June 19, 1865, is labeled the birth of Juneteenth
Several hundred prisoners were drawn to San Quentin’s Lower Yard by a historical account of Juneteenth, the music of inmate-bands and several rappers. The host kept the audience engaged in the extravaganza with comedy and a Father’s Day message.
It was five hours of celebratory entertainment acknowledging the holiday.
Watani Stiner gave a historical account of the origin and significance of Juneteenth called “Juneteenth: A Celebration of Historical Ignorance.”
“We can always be a father to someone who doesn’t have a father”
Stiner said news of the Emancipation Proclamation decree issued by President Abraham Lincoln in 1863, abolishing slavery, “as a military strategy” in the Confederate states, took 2 ½ years to reach the enslaved Africans of Texas. They got the news on June 19, 1865, the birth of Juneteenth.
“So, let this Juneteenth celebration today be more than a remembrance of what the enslaved Africans in Galveston, Texas did not know,” said Stiner. “Let us, instead celebrate what we do know, and what we do know is that we have a responsibility and an obligation to remember and learn from our history. Let us remember the sacrifices we’ve made, the obstacles we’ve overcome, and the struggles we must continue to wage in order to move human history forward.”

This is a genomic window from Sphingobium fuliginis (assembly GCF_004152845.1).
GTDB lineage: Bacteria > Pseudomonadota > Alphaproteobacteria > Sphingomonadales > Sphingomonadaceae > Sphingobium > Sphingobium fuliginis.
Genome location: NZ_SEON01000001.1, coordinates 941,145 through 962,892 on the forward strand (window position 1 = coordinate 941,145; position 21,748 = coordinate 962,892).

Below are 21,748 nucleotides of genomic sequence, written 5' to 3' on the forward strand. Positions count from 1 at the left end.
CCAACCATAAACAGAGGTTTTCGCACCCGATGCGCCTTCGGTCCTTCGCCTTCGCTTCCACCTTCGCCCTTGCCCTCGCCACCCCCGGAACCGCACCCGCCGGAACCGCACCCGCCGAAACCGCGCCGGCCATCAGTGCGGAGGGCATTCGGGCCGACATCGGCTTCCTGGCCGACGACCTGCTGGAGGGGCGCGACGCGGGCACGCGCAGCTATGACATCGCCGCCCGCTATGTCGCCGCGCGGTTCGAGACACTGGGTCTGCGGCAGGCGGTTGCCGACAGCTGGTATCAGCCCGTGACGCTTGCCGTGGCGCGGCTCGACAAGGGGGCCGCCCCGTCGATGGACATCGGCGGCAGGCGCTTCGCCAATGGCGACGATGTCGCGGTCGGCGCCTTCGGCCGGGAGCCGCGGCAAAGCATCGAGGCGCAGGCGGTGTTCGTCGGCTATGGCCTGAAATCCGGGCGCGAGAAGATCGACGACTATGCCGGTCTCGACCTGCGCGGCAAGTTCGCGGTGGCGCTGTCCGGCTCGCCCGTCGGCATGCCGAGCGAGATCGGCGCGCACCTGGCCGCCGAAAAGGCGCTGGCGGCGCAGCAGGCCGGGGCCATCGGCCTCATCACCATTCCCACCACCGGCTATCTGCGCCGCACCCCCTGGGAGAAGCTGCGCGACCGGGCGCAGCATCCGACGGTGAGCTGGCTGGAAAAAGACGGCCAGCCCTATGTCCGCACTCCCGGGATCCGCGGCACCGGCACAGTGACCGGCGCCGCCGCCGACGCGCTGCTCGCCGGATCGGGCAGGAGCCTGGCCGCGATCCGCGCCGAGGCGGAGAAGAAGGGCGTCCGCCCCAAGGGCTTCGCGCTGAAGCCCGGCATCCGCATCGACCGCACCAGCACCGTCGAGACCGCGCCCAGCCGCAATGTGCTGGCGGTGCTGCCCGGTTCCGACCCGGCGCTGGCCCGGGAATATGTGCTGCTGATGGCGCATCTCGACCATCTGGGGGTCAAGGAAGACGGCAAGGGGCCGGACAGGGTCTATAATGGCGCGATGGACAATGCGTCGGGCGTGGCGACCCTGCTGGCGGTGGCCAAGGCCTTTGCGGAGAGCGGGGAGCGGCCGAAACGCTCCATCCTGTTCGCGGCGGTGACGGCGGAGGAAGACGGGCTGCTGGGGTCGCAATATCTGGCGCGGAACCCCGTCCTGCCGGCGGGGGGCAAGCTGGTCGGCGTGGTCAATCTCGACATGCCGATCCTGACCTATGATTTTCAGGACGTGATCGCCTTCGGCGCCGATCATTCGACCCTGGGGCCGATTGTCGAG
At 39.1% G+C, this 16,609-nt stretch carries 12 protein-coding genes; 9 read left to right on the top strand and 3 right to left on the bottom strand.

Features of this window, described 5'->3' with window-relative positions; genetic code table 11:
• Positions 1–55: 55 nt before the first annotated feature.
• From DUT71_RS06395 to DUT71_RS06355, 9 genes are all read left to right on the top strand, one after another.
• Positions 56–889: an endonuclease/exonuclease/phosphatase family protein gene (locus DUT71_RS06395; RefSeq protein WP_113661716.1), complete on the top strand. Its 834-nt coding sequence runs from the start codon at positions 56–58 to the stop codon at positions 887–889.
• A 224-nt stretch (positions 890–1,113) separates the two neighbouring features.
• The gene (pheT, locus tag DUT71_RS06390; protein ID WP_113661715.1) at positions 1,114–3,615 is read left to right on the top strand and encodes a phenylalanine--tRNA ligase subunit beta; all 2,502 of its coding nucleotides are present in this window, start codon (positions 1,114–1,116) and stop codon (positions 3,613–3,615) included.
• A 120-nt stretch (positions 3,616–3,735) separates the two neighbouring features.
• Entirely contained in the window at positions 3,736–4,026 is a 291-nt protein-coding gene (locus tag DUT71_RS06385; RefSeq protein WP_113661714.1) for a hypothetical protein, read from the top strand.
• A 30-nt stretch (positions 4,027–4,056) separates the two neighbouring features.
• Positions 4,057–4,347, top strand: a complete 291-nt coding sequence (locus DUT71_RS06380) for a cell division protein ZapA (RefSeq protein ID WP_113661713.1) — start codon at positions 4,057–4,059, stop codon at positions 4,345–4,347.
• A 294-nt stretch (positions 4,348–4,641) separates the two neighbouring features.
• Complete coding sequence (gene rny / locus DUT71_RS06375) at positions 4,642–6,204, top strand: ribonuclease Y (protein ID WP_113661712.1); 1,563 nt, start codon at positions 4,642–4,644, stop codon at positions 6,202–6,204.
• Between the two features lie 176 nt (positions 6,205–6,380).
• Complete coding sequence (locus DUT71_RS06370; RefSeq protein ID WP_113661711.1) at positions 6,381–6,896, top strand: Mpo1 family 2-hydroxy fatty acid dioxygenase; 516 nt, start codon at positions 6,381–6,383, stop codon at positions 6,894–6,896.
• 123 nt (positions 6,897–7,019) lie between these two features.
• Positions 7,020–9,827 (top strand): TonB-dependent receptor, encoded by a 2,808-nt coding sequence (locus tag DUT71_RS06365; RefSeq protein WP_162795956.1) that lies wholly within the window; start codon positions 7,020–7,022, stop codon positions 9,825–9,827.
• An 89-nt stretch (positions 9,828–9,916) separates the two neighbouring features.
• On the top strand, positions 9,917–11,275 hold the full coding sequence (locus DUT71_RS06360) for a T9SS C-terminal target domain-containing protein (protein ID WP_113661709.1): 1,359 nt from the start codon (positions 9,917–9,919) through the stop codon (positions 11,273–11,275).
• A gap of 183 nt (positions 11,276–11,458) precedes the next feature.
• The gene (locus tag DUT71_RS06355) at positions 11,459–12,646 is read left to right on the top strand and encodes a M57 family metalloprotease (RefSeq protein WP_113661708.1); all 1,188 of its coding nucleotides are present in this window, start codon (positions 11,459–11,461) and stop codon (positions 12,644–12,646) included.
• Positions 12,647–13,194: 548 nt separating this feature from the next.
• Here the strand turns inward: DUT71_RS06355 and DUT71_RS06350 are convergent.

The music included the jazz of “We Came to Play,” the funk of “NSF,” and the blues of “Cold Blue Steel.”
Several rappers performed, touching subjects such as the Civil Rights movement, personal experiences and moving forward while retaining a historical perspective.
As the men-in-blue made their way to the makeshift stage, emcee Aaron Taylor reminded the men the day was also Father’s Day. He blessed the event with a prayer and shared a few poignant words about fatherhood.
“Fatherhood is situational,” he said. “We can always be a father to someone who doesn’t have a father.”
In closing the event, Taylor returned to the stage and delivered a few humorous updates on San Quentin sports and displayed his rapping skills.